Model the way / Inspire a shared vision / Challenge the process / Enable others to act / Encourage the heart
As a project manager, it is my responsibility to provide opportunities for each of my team members to engage in the design process. Design can be a very fluid process and as designers we can often get lost in the tasks that we need to complete in order to meet demanding schedules. There is so much to think about and do to complete the design of complex healthcare and research buildings that individuals can often get lost in their current or immediate tasks, or feel that they are only focusing on completing one task or another instead of contributing to a larger design goal. I have learned from the design culture at Payette that regularly scheduling opportunities for design discussion and critique is vital, not only to improving our overall design deliverables, but to engaging all members of my team. Regular, scheduled team design critiques open opportunities for every member of the team to feel empowered to have an impact on design and to understand how their individual tasks fit and contribute to a larger vision of what our design is striving to accomplish.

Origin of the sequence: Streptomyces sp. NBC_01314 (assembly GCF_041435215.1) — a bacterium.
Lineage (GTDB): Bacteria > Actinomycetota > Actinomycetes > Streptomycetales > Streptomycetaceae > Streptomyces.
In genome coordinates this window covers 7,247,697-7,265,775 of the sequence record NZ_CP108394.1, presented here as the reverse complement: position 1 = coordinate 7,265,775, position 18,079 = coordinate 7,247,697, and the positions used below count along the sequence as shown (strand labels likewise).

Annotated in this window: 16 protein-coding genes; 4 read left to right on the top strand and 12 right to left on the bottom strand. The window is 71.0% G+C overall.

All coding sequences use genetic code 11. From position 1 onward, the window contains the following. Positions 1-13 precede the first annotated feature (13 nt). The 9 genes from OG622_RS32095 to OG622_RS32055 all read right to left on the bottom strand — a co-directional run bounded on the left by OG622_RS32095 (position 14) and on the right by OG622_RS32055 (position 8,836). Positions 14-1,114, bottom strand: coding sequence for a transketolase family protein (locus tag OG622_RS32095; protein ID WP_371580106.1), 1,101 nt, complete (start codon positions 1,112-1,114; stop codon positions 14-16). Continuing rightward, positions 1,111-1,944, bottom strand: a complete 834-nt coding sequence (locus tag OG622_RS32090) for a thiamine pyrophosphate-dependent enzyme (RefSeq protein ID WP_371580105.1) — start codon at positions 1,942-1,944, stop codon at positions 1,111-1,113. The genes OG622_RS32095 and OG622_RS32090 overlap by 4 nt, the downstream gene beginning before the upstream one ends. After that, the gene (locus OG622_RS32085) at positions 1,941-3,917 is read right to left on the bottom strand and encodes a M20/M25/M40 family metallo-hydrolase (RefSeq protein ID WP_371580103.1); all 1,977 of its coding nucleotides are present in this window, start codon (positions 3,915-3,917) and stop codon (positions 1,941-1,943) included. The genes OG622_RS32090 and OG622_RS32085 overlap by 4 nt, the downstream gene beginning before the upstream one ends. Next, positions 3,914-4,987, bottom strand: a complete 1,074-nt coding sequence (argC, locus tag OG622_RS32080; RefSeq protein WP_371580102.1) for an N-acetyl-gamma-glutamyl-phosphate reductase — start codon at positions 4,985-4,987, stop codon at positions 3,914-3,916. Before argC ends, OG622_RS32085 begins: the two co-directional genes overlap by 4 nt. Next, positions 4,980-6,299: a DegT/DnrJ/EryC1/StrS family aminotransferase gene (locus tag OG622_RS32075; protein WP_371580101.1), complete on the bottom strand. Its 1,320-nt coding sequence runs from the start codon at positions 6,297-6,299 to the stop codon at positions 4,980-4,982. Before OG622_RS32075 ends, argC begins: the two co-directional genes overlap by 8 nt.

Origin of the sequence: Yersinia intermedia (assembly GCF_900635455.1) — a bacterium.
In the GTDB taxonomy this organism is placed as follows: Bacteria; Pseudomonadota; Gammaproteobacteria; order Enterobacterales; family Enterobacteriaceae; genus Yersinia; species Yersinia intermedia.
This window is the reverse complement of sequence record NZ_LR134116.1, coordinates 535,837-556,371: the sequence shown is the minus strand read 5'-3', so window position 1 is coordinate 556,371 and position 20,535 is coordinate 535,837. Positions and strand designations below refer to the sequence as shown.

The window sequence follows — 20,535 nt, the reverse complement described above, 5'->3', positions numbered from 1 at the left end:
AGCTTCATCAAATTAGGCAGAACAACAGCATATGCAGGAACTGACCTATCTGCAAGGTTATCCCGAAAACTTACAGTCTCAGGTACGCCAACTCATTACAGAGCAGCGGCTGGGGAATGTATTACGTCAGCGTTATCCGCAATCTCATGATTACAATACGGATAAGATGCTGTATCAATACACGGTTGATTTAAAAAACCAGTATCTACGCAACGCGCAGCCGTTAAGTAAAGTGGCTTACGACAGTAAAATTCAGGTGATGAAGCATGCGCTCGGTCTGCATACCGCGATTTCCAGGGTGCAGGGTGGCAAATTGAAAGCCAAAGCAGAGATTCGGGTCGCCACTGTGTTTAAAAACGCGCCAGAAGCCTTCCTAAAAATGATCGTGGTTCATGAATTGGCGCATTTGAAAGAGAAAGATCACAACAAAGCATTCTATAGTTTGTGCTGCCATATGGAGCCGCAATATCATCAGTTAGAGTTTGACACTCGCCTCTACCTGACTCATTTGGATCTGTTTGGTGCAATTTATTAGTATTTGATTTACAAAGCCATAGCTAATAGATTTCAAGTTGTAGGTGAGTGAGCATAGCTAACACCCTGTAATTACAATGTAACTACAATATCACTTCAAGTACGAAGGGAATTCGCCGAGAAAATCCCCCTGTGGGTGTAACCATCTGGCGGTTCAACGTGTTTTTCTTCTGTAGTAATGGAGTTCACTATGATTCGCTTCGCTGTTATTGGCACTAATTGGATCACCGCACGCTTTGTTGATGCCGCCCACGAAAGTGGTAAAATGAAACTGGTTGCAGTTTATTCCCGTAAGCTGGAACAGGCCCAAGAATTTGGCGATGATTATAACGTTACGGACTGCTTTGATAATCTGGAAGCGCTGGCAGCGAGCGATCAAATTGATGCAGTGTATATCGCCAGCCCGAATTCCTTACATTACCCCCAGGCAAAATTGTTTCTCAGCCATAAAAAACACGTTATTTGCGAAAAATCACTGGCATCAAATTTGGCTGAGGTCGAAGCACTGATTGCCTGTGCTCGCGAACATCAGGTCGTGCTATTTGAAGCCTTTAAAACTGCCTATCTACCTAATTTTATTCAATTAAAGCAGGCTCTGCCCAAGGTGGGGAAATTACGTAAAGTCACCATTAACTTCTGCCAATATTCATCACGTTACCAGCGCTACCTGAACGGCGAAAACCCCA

Participating in this leadership reflection exercise also made me think of all the leadership practices that I witness and admire in my colleagues around me. I think of my colleagues in our Building Science group who are continuously challenging our design process so that the firm can become a leader in high performance buildings and environmental stewardship. I think of all of my colleagues who are or have been YDC co-chairs who enable so many young designers in our office to develop their competencies in learning new professional skills or meeting the requirements for licensure. I think of the group of people who developed Tom’s List, our in-house platform for connecting people in new ways. I think about how our Communications Editor, Karen Robichaud organized hackathons in our office and with our clients to push new ways of thinking about innovative, collaborative, and inclusive design processes.
Who are the leaders you see around you? Do you want to learn more about the leadership practices that they incorporate into their everyday careers? Go and talk to them about leadership! The more we can all take the time to reflect on our leadership practices the better we can practice our personal best. What actions do you take on a regular basis that you can reframe in terms of leadership to help motivate you to do more to lead? Leadership is not about who you are, but the actions that you take toward your aspirations.